I just left a second voicemail at the hotel in Maine we were supposed to visit for my 40th birthday in August. The governor recently declared that out-of-state visitors will have to self-quarantine upon arrival through the summer months, making my dreamy birthday trip impossible. Of course that’s disappointing, but the first thing my thoughts settled on are the Mainers who have always served us so hospitably during our summer visits. The lobster boat captain in Portland, the concierge at the front desk in Cape Elizabeth, the college kid who scoops ice cream at our favorite store in Kennebunk. What will become of their livelihoods now that their state’s tourism is limited in such a stark way?
The tentacles of COVID-19 are far reaching, affecting all industries and families.
Yet if there is an elephant in the living room of every home, it is the grey beast of deteriorating mental health among our children and teens.
Declining mental health is a lot like declining physical health. If I don’t discipline my body through strength training and regular heart-rate increasing activity, and if I fail to manage my food intake, my physical health will weaken over time.
Similarly, when a child is taken out of her routine: school and playgroups, extracurricular activities and neighborhood gatherings, there is a languishing and a loneliness that cannot be satiated no matter how many “mom and me” dates, family game nights or drive thru treats.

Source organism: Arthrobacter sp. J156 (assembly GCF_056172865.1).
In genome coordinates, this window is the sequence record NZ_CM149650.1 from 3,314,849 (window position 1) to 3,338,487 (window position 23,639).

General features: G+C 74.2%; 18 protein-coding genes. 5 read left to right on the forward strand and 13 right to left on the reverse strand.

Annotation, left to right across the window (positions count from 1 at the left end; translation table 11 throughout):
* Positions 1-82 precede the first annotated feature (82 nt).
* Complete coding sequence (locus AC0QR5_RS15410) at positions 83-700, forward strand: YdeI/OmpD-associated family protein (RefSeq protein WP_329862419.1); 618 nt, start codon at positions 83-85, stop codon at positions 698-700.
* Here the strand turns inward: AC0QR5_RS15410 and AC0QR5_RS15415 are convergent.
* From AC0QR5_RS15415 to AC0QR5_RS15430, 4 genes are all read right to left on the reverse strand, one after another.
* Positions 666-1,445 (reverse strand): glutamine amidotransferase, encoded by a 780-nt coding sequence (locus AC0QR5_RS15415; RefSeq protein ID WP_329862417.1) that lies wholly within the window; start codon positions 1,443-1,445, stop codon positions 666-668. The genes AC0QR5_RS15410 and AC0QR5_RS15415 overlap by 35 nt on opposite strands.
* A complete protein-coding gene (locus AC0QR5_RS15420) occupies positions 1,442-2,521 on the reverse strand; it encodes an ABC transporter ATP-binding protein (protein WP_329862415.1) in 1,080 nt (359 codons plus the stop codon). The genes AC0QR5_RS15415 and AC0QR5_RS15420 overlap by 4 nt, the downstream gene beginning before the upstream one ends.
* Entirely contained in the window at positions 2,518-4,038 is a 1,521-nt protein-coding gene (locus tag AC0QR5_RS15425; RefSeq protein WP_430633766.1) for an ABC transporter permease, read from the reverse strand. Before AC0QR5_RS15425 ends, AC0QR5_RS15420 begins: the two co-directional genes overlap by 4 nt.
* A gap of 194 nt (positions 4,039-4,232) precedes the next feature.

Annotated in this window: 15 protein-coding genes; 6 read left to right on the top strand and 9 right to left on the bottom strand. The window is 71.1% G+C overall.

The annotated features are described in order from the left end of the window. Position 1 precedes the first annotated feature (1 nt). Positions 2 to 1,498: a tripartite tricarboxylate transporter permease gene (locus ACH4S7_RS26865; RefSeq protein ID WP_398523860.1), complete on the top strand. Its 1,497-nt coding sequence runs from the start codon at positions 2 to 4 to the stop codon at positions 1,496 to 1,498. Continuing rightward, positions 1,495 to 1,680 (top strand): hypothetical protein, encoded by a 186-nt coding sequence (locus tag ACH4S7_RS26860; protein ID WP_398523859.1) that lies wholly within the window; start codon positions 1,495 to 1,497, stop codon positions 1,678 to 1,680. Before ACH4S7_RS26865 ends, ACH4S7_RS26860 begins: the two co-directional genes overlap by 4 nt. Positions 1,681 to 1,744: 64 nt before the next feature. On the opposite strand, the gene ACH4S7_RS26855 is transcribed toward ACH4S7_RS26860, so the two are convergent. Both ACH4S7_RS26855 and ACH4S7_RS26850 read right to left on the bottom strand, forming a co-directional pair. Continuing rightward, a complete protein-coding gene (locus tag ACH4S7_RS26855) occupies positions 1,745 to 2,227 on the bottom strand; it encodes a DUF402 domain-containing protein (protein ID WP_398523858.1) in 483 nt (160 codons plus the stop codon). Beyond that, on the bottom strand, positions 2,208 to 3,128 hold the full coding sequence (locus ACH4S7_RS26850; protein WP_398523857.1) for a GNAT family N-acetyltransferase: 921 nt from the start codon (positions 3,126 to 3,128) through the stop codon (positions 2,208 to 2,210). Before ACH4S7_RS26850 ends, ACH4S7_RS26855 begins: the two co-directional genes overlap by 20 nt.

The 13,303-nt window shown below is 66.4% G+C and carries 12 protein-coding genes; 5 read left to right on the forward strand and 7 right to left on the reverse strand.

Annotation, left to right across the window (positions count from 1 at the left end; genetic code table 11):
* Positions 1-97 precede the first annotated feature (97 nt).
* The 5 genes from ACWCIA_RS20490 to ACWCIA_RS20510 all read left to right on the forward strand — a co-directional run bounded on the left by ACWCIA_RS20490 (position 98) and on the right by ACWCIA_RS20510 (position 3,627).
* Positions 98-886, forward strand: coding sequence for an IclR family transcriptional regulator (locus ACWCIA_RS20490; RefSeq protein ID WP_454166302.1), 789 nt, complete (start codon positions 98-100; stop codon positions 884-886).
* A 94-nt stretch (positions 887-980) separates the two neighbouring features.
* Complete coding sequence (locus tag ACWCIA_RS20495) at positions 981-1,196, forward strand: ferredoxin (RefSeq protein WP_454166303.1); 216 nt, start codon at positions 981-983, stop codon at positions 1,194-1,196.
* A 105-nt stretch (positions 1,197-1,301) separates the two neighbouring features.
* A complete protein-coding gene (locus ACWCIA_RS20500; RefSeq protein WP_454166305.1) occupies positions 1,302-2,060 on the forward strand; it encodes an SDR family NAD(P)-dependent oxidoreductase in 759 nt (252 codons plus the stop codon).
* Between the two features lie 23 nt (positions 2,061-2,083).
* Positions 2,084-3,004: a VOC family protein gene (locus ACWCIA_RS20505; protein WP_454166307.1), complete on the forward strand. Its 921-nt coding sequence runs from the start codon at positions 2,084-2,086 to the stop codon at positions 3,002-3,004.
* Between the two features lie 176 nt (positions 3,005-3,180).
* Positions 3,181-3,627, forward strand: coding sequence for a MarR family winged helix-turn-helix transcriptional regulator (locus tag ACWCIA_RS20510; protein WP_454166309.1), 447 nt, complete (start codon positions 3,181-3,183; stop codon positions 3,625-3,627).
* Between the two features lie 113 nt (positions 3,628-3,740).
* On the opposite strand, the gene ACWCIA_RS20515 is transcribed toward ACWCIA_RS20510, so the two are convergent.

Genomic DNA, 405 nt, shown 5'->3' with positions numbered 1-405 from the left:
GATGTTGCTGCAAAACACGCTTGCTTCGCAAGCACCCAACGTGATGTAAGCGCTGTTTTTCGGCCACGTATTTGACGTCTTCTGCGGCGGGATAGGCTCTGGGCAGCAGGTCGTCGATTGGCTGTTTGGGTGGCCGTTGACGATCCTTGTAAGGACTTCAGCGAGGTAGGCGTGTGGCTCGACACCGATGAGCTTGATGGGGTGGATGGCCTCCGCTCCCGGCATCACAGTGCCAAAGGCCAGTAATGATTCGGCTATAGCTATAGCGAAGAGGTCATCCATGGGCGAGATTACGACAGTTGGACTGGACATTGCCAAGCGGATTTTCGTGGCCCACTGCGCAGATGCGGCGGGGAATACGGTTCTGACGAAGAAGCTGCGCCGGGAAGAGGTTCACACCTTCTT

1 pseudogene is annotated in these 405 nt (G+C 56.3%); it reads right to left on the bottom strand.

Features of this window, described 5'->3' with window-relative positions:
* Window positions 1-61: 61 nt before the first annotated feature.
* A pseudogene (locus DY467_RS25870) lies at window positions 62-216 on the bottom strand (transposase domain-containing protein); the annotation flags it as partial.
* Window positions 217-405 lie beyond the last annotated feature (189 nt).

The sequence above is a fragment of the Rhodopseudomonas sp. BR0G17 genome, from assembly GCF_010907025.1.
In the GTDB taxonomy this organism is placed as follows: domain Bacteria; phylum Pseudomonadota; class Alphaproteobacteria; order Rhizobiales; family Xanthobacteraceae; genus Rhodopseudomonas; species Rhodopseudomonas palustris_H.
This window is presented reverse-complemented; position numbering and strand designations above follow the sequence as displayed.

For all the ways this virus has spared the lives of our children, it has wreaked havoc on their sense of community. The social structures they’ve worked so intentionally to build, the friendships they’ve bravely strived to foster, only accessible now through the blue glow of a screen.
The elephant in the room is that, whether your kid is saying it or not, he’s hurting. That’s why he lashes out when it’s time for his class Zoom but he doesn’t want to do “any more meetings”; that’s why your toddler cries and begs to go with you to the grocery store; that’s why she’s not FaceTiming her school friends anymore because there is “literally nothing else to say.”
We can keep the schedule, set the alarm, check the homework, turn off the 24-hour news, watch the movies, set up the virtual play date, but until we acknowledge the elephant in the room, we won’t be able to say the most important words of all.
I love you.
I’m here to listen.
You won’t feel this way forever.